Century Dictionary and Cyclopedia
- n. A combat or fight with swords.
“How much more convincing would Cool Hand Luke have been as a charming layabout if there was a scene in the middle of the movie where he had to leap through the glass roof of an art show while throwing smoke bombs in every direction, then land and have a sword-fight in the smoke with a terrorist who was scoping out the building to blow it up?”
“So let me get this straight: competitors ski across flat land for a while, then ski downhill, then stop and shoot some stuff, then drop their guns and sword-fight with each other, then jump onto horses and ride them away through the snow?”
“Lost and gone, a joke, something from those silly sword-fight movies.”
“Ready to hand is Lewis's The Chronicles of Narnia in which children, at least in Narnia, can sword-fight with adults, so there's no reason why young adolescents couldn't also romance princesses, at least after they've entered the fantasy world and become adults or adult-like.”
“Not to mention a good sword-fight or battle as well.”
“One example: whether to allow his older students to use toy weapons for the big sword-fight scene in the school's production of "Peter Pan.”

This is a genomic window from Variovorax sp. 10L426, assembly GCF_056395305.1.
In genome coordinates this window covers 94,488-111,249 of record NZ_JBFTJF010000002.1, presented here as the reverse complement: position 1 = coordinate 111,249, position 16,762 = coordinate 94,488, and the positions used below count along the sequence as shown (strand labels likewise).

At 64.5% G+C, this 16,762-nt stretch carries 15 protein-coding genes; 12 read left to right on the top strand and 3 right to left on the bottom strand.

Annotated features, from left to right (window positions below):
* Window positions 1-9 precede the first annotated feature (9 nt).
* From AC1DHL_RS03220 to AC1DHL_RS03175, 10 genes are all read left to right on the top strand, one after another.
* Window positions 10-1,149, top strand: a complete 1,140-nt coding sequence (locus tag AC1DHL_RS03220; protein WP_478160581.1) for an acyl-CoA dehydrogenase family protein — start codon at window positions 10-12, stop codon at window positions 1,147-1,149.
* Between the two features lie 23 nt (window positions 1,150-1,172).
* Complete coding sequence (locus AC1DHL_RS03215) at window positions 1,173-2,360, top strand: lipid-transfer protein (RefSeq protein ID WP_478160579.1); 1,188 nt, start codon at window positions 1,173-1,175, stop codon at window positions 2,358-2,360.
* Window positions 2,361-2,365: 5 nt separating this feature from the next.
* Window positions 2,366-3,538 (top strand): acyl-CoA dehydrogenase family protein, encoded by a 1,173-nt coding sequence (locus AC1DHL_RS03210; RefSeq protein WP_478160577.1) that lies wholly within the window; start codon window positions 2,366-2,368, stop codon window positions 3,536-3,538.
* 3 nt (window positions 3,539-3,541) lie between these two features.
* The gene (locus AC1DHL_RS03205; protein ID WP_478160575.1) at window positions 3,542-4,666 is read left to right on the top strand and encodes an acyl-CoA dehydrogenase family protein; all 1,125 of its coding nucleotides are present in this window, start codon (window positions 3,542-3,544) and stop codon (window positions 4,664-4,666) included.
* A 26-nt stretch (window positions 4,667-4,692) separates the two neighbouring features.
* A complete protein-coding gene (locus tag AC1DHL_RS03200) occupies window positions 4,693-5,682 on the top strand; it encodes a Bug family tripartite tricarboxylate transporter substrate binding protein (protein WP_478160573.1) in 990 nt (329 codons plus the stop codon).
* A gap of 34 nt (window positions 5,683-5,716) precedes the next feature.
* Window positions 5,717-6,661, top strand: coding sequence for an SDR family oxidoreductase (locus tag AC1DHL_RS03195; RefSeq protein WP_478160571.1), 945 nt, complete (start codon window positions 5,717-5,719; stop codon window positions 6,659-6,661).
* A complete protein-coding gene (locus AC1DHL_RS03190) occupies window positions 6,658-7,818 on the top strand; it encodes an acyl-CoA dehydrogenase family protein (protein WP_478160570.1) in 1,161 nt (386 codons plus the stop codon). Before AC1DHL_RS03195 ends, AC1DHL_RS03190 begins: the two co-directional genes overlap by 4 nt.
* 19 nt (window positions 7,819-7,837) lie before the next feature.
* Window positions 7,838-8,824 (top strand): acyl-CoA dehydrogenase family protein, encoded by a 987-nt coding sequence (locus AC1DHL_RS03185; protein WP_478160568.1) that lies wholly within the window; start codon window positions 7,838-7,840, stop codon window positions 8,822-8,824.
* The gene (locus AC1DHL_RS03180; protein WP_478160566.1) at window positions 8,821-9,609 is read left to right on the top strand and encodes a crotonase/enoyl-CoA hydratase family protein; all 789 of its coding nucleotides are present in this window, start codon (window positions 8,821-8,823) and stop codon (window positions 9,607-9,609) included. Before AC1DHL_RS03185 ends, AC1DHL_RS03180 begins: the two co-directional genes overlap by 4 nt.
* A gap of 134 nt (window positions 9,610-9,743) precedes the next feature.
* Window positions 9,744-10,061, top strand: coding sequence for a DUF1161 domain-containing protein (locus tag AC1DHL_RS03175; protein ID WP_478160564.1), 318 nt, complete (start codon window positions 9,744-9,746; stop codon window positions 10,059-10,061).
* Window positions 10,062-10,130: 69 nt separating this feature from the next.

“Readers seem to love Specialness in their heroes, whereas it makes me annoyed and suspicious: "Skywalker gets to sword-fight in the air and brilliantly fly fighter craft that he's never even trained on; whereas I have to practice these damn side kicks over and over.”
“Zambello also had an international reputation for directing major operas and theatrical productions everywhere from the Metropolitan Opera ( "She got Plácido Domingo to sword-fight in Cyrano!" says Schumacher) to Disneyland, where she staged Aladdin.”
“Instead she says "I will only submit to a man who will defeat me in battle" and he actually has to have a serious sword-fight with her just to get laid.”
“Then he asked me how I learned how to sword-fight like a Superior.”
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